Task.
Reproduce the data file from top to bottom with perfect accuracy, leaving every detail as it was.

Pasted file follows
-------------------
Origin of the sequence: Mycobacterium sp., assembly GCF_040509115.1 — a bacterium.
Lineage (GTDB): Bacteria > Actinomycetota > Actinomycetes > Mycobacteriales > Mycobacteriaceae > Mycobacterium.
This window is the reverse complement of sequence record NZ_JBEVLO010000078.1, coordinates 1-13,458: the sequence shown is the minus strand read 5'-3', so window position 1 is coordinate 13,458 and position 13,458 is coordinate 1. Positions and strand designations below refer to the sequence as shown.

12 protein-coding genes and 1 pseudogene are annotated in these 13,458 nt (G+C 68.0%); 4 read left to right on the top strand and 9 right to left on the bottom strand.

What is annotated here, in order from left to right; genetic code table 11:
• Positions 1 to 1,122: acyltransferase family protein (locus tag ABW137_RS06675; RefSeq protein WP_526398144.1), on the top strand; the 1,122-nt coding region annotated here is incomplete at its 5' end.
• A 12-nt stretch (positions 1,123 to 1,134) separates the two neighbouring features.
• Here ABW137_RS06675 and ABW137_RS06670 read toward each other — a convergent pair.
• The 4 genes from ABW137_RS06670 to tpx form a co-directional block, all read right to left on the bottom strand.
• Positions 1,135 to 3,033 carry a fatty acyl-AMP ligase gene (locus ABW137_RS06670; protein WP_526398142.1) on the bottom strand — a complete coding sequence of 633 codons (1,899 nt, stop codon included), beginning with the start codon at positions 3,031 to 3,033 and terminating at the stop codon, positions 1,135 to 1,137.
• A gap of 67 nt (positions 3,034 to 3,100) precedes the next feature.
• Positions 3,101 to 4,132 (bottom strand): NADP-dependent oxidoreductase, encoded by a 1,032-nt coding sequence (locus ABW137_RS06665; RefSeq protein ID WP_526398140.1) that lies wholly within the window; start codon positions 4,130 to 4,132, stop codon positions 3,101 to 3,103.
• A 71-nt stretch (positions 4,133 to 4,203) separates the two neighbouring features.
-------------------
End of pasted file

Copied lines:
Origin of the sequence: Mycobacterium sp., assembly GCF_040509115.1 — a bacterium.
Lineage (GTDB): Bacteria > Actinomycetota > Actinomycetes > Mycobacteriales > Mycobacteriaceae > Mycobacterium.
This window is the reverse complement of sequence record NZ_JBEVLO010000078.1, coordinates 1-13,458: the sequence shown is the minus strand read 5'-3', so window position 1 is coordinate 13,458 and position 13,458 is coordinate 1. Positions and strand designations below refer to the sequence as shown.

12 protein-coding genes and 1 pseudogene are annotated in these 13,458 nt (G+C 68.0%); 4 read left to right on the top strand and 9 right to left on the bottom strand.

What is annotated here, in order from left to right; genetic code table 11:
• Positions 1 to 1,122: acyltransferase family protein (locus tag ABW137_RS06675; RefSeq protein WP_526398144.1), on the top strand; the 1,122-nt coding region annotated here is incomplete at its 5' end.
• A 12-nt stretch (positions 1,123 to 1,134) separates the two neighbouring features.
• Here ABW137_RS06675 and ABW137_RS06670 read toward each other — a convergent pair.
• The 4 genes from ABW137_RS06670 to tpx form a co-directional block, all read right to left on the bottom strand.
• Positions 1,135 to 3,033 carry a fatty acyl-AMP ligase gene (locus ABW137_RS06670; protein WP_526398142.1) on the bottom strand — a complete coding sequence of 633 codons (1,899 nt, stop codon included), beginning with the start codon at positions 3,031 to 3,033 and terminating at the stop codon, positions 1,135 to 1,137.
• A gap of 67 nt (positions 3,034 to 3,100) precedes the next feature.
• Positions 3,101 to 4,132 (bottom strand): NADP-dependent oxidoreductase, encoded by a 1,032-nt coding sequence (locus ABW137_RS06665; RefSeq protein ID WP_526398140.1) that lies wholly within the window; start codon positions 4,130 to 4,132, stop codon positions 3,101 to 3,103.
• A 71-nt stretch (positions 4,133 to 4,203) separates the two neighbouring features.